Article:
For nearly two years, every meeting I had with Logitech ended the same way: “So uh, any news on a wireless G502?” and for nearly two years the answer to my question was no. It was only a matter of time though. After all, you don’t pivot your focus to wireless mice and leave your best-selling wired model behind.

Well, the day’s finally here and the answer was finally “Yes, we do have something to share.” Today, Logitech officially unveils the G502 Lightspeed. I’ve had one sitting on my desk for about a week now, and I’ll tell you this: It’s going to stay for a while.

Cutting the cord

The Logitech G502 Lightspeed looks exactly like its predecessors except, you know, it doesn’t have a cable. And that’s exactly how it should be, yeah? Never mind the fact that, as Logitech told me last week, nearly every single component’s needed to be redesigned to make the transition from wired to wireless. The end user doesn’t care about that. Pay no attention to the team of engineers behind the curtain. To you at home, it should seem like Logitech simply picked up an older G502 and snipped off the cable.

Logitech G502 Lightspeed IDG / Hayden Dingman

And in that regard the Logitech G502 Lightspeed is an unmitigated success. This is the G502, the same one I used daily for three years straight between 2014 and 2017, and off-and-on after as well. It has the same gentle curve, the same elongated oval footprint, the same compact thumb rest off the left side. It’s still one of the most comfortable mice I’ve ever used—highly subjective, sure, but I’m far from alone in that assessment.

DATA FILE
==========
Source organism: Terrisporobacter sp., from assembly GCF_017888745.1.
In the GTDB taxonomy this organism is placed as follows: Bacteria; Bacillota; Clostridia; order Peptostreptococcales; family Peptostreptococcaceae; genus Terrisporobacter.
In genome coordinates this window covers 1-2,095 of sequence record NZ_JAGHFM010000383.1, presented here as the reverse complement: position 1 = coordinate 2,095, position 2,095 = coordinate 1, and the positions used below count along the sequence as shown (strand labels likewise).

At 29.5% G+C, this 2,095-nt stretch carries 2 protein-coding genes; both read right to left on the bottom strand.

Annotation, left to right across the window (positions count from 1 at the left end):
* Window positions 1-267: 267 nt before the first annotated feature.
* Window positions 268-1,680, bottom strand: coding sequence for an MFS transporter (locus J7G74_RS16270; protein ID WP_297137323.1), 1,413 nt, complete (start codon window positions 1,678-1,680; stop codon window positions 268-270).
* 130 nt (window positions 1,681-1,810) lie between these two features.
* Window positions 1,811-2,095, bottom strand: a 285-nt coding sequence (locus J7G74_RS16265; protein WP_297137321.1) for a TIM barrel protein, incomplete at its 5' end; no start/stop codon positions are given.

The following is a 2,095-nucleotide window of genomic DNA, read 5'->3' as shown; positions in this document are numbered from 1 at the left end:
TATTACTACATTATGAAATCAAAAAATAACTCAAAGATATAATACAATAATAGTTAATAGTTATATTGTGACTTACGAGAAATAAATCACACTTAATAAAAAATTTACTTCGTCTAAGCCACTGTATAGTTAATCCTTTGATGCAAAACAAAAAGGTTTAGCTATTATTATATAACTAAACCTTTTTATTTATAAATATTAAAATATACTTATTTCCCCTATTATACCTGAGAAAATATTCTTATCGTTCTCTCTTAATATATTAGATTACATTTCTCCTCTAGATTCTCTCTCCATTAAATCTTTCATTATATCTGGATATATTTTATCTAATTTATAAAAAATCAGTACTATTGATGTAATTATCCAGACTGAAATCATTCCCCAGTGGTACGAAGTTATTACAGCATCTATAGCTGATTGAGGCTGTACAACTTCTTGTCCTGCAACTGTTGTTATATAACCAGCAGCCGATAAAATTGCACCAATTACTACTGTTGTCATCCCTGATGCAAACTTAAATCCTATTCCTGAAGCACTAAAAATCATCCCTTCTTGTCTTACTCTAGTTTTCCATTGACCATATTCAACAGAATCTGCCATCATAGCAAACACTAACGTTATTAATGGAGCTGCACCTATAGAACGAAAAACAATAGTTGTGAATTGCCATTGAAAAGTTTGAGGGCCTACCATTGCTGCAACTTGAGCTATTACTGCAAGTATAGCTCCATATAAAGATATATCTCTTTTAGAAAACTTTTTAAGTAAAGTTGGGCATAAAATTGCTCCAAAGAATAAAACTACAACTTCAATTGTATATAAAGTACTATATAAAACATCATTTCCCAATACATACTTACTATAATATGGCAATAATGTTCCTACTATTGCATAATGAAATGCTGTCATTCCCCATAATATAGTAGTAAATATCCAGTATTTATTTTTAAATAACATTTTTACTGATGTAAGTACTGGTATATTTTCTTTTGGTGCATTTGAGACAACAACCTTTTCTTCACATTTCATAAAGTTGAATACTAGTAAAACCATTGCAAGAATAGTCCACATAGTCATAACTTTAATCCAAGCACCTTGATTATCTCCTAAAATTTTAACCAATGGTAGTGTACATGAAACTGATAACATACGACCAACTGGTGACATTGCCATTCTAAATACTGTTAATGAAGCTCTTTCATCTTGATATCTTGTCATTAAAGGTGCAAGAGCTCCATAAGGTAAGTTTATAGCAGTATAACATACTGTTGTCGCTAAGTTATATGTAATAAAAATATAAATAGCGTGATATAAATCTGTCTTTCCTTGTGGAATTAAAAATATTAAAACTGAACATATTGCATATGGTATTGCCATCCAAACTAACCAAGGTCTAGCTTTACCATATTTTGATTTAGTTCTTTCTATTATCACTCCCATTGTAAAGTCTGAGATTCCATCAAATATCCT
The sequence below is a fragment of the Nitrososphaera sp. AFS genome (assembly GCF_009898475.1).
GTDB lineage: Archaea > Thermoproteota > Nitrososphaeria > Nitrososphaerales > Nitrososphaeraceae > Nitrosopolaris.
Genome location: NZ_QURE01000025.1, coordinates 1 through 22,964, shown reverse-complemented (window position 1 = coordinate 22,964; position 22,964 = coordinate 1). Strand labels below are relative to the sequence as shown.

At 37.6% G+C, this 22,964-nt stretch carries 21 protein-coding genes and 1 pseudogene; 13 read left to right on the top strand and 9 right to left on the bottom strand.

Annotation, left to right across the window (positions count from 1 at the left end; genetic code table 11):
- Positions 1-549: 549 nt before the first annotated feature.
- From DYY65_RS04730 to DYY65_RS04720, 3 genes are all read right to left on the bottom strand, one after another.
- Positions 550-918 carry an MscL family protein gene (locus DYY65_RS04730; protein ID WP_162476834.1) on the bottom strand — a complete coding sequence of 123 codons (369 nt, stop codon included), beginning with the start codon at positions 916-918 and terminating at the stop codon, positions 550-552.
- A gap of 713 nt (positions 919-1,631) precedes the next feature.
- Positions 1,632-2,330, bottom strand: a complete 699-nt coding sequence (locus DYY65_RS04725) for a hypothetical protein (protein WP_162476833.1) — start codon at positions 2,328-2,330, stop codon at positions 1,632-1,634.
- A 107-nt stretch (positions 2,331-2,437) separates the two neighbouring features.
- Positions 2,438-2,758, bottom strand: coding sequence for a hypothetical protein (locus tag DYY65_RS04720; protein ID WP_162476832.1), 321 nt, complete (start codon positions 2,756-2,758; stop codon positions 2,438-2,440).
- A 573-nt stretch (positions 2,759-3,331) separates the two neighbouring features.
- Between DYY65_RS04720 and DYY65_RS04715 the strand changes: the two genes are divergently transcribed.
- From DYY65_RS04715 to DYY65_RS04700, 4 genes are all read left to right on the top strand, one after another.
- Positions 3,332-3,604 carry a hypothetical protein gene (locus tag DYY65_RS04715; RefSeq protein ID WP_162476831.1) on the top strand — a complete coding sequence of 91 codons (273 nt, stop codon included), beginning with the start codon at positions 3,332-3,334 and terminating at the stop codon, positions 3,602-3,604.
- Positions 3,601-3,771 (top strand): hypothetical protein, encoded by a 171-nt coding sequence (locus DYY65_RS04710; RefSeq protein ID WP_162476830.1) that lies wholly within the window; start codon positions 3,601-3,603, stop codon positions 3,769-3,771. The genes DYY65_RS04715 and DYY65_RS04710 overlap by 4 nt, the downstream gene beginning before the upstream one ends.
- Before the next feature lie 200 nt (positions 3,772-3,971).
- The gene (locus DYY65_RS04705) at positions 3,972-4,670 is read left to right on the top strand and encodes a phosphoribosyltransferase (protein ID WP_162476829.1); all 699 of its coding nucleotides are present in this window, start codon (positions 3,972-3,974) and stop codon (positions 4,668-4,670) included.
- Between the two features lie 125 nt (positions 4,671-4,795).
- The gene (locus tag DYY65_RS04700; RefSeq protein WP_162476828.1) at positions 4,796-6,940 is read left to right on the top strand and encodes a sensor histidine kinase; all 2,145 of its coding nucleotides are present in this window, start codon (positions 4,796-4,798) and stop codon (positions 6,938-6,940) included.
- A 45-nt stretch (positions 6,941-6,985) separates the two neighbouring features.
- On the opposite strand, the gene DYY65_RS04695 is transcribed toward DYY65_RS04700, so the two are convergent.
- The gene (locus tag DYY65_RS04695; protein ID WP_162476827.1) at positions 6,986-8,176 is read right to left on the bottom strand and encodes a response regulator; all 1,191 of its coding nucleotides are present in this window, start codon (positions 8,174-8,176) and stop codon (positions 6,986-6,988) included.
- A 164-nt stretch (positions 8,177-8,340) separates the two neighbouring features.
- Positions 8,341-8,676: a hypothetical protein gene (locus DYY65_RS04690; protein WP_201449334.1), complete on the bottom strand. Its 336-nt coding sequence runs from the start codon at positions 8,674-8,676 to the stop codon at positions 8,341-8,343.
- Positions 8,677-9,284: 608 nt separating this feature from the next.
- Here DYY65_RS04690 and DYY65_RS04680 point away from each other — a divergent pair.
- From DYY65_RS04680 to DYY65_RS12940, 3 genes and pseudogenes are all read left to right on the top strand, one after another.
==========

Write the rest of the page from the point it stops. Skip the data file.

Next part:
As for functionality, the eleven-button layout remains intact, including the tilt wheel and the pair along the side of the left mouse button. Even the dual-mode scroll returns, allowing you to switch between smooth and notched scroll modes at the press of a button. All the particulars of the G502 have been recreated, the features that have kept it on our list of the best gaming mice since its inception.

All of them except the cable, that is.

It’s an amazing design feat, one so clever the average user won’t even notice. The wired and wireless Logitech G502 might as well be twins. Here, take a look at 2018’s G502 Hero and the G502 Lightspeed side-by-side:

Logitech G502 Lightspeed

IDG / Hayden Dingman

There have been slight changes, of course. The G502’s traditionally used a solid metal scroll wheel, a fairly heavy piece of hardware. The more fastidious among you might notice the G502 Lightspeed trades out solid metal for the spoked wheel already in use on the Logitech G903, cutting down on weight without reducing actual performance—though I admittedly find the soft-touch rubber coating less distinctive than the raw metal of the G502 Hero.

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